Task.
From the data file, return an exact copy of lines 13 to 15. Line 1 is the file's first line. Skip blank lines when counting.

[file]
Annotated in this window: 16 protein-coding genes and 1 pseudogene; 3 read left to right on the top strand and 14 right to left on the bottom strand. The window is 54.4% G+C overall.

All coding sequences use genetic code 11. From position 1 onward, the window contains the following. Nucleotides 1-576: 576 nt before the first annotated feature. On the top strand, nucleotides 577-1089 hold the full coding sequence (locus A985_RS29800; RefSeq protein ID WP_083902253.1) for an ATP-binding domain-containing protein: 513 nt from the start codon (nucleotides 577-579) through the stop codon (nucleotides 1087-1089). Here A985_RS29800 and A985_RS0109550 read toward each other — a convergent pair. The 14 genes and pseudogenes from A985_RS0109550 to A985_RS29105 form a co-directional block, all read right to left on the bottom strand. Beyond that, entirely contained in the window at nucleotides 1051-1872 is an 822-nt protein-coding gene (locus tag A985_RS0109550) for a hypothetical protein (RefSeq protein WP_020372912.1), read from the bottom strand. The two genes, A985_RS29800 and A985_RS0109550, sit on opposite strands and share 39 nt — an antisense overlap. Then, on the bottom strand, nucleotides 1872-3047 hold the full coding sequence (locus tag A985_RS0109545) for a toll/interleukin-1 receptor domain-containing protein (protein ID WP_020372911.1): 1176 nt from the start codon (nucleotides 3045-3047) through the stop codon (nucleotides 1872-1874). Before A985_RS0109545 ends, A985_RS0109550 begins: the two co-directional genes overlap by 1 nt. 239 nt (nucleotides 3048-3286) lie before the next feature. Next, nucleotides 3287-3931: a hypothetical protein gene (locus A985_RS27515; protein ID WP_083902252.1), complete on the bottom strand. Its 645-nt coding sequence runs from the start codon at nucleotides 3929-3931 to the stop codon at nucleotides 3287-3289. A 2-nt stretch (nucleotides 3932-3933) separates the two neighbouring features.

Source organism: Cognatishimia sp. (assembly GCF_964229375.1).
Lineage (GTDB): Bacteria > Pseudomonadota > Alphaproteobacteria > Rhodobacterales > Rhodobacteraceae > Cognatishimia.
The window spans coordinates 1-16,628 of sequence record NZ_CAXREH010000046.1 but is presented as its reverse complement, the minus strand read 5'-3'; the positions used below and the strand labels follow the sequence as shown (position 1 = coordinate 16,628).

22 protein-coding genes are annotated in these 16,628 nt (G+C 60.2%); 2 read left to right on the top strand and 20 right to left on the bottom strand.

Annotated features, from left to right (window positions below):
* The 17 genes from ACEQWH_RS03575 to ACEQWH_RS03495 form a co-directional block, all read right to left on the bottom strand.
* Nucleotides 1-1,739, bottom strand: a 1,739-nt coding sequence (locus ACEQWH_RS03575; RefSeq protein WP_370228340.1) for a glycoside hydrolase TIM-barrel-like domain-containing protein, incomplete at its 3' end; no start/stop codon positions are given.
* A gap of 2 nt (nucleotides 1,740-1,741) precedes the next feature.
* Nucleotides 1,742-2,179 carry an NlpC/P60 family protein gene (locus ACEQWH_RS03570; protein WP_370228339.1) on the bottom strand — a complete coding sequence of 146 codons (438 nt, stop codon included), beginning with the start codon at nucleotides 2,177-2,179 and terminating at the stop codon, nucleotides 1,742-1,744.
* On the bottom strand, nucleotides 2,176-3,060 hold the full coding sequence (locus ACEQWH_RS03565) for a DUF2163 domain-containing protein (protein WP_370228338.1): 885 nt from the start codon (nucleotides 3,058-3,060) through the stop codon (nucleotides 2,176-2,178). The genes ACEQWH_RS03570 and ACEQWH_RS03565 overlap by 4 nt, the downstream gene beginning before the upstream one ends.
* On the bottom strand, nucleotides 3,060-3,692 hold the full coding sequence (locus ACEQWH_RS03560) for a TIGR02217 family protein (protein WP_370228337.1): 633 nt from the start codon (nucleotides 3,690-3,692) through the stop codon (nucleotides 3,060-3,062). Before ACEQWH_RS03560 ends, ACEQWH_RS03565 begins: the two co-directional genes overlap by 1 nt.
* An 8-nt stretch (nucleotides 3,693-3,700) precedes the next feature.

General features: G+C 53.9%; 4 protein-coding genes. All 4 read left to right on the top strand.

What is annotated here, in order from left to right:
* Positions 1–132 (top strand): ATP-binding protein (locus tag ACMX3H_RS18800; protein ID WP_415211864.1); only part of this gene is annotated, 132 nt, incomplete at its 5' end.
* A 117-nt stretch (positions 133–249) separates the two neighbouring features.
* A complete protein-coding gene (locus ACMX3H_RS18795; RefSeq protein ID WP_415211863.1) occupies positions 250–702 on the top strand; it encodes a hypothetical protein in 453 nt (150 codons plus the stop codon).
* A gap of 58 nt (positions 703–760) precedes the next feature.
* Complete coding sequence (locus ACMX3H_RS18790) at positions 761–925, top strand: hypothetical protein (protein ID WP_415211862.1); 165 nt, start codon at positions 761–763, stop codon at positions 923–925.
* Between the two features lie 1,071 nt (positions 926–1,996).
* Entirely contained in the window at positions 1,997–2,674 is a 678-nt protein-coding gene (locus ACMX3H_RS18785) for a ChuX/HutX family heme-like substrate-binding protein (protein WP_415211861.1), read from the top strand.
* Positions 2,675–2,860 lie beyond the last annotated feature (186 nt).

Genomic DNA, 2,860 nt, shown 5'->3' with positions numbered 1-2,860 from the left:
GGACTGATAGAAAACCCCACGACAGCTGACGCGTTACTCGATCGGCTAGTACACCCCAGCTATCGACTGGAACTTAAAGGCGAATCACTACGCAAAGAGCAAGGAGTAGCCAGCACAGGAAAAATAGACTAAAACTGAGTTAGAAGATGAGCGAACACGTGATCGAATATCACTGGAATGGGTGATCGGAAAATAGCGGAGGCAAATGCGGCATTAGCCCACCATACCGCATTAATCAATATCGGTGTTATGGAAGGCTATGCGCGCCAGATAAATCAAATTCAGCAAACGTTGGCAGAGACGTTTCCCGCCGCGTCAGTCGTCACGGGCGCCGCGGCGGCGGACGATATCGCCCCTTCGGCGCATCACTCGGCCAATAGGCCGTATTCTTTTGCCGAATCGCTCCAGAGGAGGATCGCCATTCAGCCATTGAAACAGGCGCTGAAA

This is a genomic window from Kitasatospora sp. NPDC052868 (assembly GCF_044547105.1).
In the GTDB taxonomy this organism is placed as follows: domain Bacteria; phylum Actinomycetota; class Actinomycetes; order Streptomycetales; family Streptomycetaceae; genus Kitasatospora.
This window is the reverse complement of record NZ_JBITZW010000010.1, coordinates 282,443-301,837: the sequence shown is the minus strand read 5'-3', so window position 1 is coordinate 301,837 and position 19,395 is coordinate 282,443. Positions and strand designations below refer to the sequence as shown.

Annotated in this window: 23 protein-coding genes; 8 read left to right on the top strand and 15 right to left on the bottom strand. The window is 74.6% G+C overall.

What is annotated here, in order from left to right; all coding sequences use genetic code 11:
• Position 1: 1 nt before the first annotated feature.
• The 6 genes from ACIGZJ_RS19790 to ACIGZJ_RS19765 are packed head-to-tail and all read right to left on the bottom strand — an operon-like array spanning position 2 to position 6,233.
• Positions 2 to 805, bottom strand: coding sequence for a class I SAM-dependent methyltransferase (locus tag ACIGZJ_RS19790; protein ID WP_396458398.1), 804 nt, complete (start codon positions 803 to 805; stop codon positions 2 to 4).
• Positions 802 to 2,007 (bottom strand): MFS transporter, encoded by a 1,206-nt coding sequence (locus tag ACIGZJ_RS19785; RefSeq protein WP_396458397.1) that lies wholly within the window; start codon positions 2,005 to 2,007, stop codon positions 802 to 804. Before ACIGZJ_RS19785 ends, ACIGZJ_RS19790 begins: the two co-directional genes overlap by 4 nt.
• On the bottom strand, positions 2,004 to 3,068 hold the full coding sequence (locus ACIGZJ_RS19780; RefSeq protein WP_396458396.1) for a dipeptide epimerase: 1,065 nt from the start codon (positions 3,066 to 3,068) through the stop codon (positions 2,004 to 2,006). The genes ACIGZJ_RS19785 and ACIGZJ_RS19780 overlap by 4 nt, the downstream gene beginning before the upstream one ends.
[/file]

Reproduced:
* On the bottom strand, nucleotides 3,060-3,692 hold the full coding sequence (locus ACEQWH_RS03560) for a TIGR02217 family protein (protein WP_370228337.1): 633 nt from the start codon (nucleotides 3,690-3,692) through the stop codon (nucleotides 3,060-3,062). Before ACEQWH_RS03560 ends, ACEQWH_RS03565 begins: the two co-directional genes overlap by 1 nt.
* An 8-nt stretch (nucleotides 3,693-3,700) precedes the next feature.

General features: G+C 53.9%; 4 protein-coding genes. All 4 read left to right on the top strand.